Sensible and interesting predictions for the future of publishing

Galleycat's asked former publisher Richard Nash for some predictions for the next ten years of publishing and he came up with eight extremely sensible and thought-provoking prognostications. This has got it all: an acknowledgement of the hubris of prediction, globalism, nostalgia, realism, and a dash of vision.
4. Long-form text-only narrative will continue to thrive as it has since cavemen gathered around the fire, just as painting has thrived since Lascaux. The advent of more and richer iterations of multimodal entertainment and edification will not kill off others (either multi or single mode) in the future, just as they did not in the past, though they certainly will kill businesses with an overdeveloped sense of entitlement based on past success in a given mode.

5. The mechanically reproduced object will have its aura restored in this Age of Digital Reproduction and we'll wish, again, that Walter Benjamin could have seen all this.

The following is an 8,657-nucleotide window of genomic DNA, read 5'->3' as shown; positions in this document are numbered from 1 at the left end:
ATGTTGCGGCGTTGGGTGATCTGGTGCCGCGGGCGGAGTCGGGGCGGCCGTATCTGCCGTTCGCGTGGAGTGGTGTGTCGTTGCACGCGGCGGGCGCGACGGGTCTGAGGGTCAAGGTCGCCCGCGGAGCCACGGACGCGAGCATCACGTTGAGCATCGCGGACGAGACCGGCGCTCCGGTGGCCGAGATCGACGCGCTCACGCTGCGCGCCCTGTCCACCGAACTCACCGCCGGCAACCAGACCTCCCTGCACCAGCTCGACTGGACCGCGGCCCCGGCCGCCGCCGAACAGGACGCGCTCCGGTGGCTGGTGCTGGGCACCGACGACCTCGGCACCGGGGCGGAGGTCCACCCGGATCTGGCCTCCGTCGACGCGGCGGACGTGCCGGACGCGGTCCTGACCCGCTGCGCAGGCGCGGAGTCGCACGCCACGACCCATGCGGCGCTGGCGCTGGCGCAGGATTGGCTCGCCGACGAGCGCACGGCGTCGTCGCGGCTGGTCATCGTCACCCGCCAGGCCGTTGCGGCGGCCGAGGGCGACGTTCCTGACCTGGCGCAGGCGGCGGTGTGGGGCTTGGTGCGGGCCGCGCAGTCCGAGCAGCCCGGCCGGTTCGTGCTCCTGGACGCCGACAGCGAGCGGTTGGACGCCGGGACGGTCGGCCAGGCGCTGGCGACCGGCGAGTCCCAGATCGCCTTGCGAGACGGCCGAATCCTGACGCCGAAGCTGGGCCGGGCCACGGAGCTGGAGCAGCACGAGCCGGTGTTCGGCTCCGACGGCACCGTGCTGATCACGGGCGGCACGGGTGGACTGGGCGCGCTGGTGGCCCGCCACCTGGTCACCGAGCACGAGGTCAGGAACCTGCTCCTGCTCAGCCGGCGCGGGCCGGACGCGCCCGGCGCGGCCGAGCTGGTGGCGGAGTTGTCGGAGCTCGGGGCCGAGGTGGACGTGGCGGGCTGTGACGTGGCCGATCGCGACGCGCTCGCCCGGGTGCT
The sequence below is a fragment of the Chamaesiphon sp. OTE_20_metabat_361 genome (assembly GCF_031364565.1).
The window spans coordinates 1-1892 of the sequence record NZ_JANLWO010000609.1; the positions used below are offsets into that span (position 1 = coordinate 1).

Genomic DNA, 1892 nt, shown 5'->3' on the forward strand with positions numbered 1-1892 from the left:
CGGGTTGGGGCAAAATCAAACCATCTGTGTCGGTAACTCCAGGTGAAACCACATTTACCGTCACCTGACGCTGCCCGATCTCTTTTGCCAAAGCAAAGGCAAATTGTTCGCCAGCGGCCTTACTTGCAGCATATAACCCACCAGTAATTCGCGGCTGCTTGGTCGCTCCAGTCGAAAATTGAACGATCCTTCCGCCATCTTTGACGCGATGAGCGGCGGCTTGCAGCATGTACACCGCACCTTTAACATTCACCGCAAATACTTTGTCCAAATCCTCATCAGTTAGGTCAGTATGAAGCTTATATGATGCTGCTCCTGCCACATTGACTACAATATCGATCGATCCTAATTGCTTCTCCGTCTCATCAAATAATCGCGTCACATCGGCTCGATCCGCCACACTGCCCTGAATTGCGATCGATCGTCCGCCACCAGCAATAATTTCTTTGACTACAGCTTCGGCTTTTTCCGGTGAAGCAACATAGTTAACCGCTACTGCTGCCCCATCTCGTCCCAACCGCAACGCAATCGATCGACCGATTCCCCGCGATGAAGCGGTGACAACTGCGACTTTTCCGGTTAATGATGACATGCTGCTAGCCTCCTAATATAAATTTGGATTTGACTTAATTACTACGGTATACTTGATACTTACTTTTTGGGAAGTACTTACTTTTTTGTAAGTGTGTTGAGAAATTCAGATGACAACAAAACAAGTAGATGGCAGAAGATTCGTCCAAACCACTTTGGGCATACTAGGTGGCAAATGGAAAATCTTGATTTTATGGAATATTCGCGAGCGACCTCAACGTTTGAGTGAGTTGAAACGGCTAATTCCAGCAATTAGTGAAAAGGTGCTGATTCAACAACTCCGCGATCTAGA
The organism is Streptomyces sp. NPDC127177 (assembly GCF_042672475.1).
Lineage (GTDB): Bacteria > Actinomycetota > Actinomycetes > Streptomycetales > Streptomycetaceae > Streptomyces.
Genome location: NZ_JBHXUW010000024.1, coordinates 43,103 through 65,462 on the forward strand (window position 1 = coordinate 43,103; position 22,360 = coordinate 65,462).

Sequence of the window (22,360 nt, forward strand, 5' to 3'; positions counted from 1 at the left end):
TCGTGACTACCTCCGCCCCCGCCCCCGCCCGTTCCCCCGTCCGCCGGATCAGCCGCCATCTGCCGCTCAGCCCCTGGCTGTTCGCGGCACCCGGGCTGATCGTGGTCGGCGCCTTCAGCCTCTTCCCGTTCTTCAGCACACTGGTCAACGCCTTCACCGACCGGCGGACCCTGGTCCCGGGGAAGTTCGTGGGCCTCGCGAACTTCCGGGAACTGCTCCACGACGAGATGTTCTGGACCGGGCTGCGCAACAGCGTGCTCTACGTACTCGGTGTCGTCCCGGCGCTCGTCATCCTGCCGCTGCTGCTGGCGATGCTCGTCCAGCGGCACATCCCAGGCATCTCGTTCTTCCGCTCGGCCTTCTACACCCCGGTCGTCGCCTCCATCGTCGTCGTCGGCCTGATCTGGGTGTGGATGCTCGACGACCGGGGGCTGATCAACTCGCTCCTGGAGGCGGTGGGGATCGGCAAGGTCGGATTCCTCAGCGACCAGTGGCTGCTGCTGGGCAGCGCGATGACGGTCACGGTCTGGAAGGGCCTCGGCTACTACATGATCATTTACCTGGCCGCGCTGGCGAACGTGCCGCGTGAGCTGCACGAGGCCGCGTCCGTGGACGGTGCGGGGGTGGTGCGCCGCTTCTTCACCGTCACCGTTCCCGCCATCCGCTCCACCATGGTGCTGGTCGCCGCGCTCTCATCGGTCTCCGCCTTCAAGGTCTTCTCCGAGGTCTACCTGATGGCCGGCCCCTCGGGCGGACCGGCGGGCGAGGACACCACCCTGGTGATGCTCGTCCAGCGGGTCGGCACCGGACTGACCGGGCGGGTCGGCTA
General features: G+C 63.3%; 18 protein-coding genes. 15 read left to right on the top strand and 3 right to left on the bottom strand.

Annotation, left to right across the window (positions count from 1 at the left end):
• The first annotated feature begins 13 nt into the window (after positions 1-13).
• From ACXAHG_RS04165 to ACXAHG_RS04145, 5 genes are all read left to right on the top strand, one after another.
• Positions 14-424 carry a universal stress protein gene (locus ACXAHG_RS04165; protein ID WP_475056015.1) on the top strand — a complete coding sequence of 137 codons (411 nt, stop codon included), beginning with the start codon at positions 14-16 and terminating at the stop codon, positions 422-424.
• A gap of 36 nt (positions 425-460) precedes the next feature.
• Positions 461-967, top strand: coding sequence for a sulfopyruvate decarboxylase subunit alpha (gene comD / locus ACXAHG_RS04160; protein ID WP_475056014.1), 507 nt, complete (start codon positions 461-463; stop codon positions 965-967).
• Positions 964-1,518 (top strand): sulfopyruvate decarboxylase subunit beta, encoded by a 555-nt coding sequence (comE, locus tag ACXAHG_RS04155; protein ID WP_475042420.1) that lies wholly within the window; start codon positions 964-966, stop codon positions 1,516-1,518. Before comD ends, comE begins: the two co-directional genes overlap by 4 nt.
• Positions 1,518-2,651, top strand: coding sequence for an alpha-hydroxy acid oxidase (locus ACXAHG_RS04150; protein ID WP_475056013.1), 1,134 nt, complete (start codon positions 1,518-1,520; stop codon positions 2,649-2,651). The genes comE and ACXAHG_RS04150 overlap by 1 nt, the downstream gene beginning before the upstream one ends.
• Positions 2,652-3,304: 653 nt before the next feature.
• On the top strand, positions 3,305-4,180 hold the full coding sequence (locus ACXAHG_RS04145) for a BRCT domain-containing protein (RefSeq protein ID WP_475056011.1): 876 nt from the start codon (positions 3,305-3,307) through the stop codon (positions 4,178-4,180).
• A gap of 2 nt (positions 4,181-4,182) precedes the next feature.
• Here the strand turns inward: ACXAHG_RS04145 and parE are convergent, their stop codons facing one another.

Richard Nash: Book Publishing 10 Years in the Future (via Futurismic)

(Image: File:Lord Stanhopes Printing Press.jpg, Wikimedia Commons)


  1. I agree: Humans will always love a good story. Stories/memory/narrative are part of what it means to be human.

  2. 9. Amazon (and a few others) will provide print on demand services to publishers, while publishers will engage in a huge project to digitise their entire back catalogues. This will finally put an end to copyright holders using copyright terms to keep content out of the market via limited print runs, remaindering and pulping of niche books. And I’ll finally be able to buy a new copy of Bruce Sterling-Islands in the Stream, Marc Laidlaw-Dad’s Nuke and Fillippo-Ciphers, among others. That one’s got a chance of happening.

    10. The Kindle Mk3 will be good enough to use and the industry will agree on a common non-DRM format so that hardware competition will get the reader price down below $50. Non-DRM ebooks will become the norm as more and more authors/publishers start listening to Cory. Sadly, this is all very unlikely.

  3. There’s something not quite right with a *former* publisher offering predictions on the future of the publishing industry.

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